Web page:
However, Richardson was forced to change her plans in February while traveling from China to Australia to visit some friends during the Chinese New Year. During the holiday, the threat posed by COVID-19 escalated in China and she wasn’t able to return. In order to fulfill her dream of living abroad for at least one or two years, she decided to remain in Australia.
“Thankfully, I still got to experience my internship remotely and continued to do so until it’s completion in July,” Richardson says. “In the meantime, I began working as a live-in nanny for a family in Australia to help with homeschooling.”
Richardson has some advice for current students who are trying to plan their future during the pandemic.
“Although the plans you had in mind might not be going as you had originally thought they would or the dreams you had for the future might be on hold, instead try to focus on something that could help with your future goals,” she says. “If you want to live abroad, start learning a new language. If you are in the marketing world like me, build yourself a website and start blogging. There are many things you can do at home to help build self-knowledge that could help you land a job after this is all over! Also, remember that we are making history right now. This period of time will be in history books for years to come, so I’d recommend keeping a journal. Whether that is writing, a video, or voice recordings, in a few years you will look back and think, ‘Wow what a time.’”
Fahima Alizada ’20, Kabul, Afghanistan
Majors: Business, Global Studies
Like many other seniors who graduated in 2020, Fahima Alizada ’20 never imagined that her final semester of courses at Concordia College would take place online and that she would not have the experience of walking across the stage on graduation day.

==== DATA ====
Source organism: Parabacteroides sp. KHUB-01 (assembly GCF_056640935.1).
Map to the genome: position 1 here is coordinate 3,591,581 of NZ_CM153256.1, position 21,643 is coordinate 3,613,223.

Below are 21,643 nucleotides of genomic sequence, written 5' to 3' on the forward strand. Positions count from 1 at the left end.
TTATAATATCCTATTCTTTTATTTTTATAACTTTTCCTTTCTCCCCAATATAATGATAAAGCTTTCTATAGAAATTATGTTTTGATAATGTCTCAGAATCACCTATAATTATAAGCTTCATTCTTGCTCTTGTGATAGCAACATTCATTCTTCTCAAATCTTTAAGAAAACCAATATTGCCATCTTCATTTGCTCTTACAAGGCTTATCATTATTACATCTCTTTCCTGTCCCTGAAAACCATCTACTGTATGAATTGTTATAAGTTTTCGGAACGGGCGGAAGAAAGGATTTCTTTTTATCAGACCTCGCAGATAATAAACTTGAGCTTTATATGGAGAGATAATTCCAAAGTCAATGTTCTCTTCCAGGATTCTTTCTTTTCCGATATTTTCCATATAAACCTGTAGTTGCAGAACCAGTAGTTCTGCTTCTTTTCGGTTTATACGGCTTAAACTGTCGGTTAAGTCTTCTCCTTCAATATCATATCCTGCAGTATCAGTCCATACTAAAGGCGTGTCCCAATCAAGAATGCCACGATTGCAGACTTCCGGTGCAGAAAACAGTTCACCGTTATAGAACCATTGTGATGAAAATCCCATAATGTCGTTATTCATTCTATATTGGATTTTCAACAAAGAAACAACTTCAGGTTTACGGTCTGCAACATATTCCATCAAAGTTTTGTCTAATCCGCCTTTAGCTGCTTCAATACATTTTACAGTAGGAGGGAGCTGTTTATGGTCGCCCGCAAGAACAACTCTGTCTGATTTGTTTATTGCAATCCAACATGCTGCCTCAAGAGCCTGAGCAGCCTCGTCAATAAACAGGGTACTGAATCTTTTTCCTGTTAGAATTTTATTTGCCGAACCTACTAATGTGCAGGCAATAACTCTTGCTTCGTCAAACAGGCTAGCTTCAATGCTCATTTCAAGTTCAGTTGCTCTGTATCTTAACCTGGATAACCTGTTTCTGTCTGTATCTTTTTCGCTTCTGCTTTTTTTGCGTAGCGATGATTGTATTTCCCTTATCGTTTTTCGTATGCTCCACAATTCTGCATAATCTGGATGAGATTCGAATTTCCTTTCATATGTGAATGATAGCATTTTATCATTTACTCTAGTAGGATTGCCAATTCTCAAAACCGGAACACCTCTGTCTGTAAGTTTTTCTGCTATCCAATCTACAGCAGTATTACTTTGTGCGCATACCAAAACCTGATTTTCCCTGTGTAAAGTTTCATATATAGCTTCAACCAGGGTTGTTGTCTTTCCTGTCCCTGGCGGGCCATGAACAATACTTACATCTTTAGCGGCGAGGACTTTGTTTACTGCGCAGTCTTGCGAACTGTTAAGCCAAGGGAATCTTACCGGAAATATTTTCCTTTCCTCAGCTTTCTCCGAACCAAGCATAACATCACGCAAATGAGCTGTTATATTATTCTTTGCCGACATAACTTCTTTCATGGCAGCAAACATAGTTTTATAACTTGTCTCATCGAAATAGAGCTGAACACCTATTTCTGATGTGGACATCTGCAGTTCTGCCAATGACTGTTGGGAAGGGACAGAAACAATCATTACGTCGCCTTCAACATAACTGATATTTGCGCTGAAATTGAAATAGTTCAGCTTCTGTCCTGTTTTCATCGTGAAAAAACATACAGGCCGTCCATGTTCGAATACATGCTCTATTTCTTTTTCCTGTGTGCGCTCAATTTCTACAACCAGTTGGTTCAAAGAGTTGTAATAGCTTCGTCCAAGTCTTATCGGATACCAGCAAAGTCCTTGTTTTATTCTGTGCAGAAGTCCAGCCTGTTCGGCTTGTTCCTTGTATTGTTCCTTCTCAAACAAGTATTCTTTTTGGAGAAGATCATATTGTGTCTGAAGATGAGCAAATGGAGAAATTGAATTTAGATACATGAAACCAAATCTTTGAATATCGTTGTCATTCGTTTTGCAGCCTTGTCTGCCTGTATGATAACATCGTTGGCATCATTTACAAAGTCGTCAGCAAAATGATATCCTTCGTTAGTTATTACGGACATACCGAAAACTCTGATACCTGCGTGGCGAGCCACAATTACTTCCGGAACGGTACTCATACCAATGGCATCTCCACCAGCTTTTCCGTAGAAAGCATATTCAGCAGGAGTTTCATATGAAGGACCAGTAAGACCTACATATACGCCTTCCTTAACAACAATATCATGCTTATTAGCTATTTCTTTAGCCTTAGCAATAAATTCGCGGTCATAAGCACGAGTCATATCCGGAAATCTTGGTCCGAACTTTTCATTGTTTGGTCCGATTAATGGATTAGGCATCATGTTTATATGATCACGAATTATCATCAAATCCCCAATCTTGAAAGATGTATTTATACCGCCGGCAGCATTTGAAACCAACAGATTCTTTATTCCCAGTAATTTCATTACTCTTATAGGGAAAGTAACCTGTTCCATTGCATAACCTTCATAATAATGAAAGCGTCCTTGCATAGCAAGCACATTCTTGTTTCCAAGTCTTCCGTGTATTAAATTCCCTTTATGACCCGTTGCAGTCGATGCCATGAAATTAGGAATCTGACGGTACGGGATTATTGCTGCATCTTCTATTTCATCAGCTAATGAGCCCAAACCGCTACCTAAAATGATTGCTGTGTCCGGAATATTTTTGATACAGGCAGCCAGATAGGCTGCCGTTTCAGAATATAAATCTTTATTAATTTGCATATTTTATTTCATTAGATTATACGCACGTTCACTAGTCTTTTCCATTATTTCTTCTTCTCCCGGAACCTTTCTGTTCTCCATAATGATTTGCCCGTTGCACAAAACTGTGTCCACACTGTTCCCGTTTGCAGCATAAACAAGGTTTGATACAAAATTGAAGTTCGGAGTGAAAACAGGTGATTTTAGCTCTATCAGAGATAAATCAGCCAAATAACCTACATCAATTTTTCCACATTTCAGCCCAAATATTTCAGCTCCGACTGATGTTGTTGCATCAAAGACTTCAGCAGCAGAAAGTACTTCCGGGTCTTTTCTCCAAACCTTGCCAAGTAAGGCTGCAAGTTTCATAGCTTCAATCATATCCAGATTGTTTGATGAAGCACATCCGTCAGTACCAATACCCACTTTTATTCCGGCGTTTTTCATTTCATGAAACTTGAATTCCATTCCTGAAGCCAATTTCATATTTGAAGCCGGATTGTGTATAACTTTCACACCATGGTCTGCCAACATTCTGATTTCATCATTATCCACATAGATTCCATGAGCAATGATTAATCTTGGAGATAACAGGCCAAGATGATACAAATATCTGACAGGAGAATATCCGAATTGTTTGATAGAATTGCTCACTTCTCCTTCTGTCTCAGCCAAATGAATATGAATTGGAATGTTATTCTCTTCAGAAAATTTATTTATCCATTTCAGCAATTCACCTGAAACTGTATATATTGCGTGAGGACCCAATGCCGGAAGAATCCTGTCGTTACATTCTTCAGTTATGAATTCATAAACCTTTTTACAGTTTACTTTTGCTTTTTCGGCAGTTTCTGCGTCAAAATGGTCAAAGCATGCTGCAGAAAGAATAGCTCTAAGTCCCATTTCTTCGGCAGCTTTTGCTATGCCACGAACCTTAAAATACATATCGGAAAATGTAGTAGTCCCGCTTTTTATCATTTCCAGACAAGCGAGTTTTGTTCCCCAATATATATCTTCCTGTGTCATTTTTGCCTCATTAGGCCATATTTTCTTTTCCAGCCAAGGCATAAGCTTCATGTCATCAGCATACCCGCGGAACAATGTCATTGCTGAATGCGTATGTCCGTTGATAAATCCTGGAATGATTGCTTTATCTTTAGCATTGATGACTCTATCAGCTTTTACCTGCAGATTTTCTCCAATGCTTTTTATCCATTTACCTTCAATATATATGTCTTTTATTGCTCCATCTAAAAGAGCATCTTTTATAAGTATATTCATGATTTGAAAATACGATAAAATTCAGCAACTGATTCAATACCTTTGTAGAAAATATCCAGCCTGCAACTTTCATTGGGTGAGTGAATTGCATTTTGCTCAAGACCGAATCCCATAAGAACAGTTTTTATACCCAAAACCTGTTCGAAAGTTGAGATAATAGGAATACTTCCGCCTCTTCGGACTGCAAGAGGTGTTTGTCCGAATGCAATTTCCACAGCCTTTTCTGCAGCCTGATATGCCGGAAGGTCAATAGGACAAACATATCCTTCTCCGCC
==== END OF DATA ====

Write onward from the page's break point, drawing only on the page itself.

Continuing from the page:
Alizada first heard about Concordia while attending St. John’s Preparatory School in Collegeville, Minnesota, after having moved to the United States in 2014 for her final two years of high school. Following her high school graduation from St. John’s, she began attending Concordia in fall 2016.
During her time at Concordia, Alizada was actively involved on campus. She worked in several offices and served on the EcoReps team.
“With no doubt, Concordia has been my home away from home for four years and I always felt extremely welcomed and loved,” she says.
Alizada says she is thankful to her professors who challenged her to achieve more than she believed she could, while at the same time offering grace, kindness, compassion, and consistency – especially when classes moved to an online learning format.
She is also appreciative of her supervisors in her various jobs across campus who helped her determine her career path.
Following graduation, Alizada moved to Chicago and recently accepted the position of an administrative assistant at the University of Chicago. Prior to that, she worked as an account manager for Coast Inc., a marketing and sales company based in Chicago. She says she enjoys the opportunity to live and work in a big city, despite experiencing it all in during a pandemic.
“Although things are uncertain, we all need to be positive and take time for self-care and reflection as we keep motivating ourselves to reach our fullest potential,” Alizada says. “We also should all realize that we are not alone in this. As Cobbers, we will always have the caring and supportive Cobber community that is willing to lift us up and help us succeed.”
Published October 2020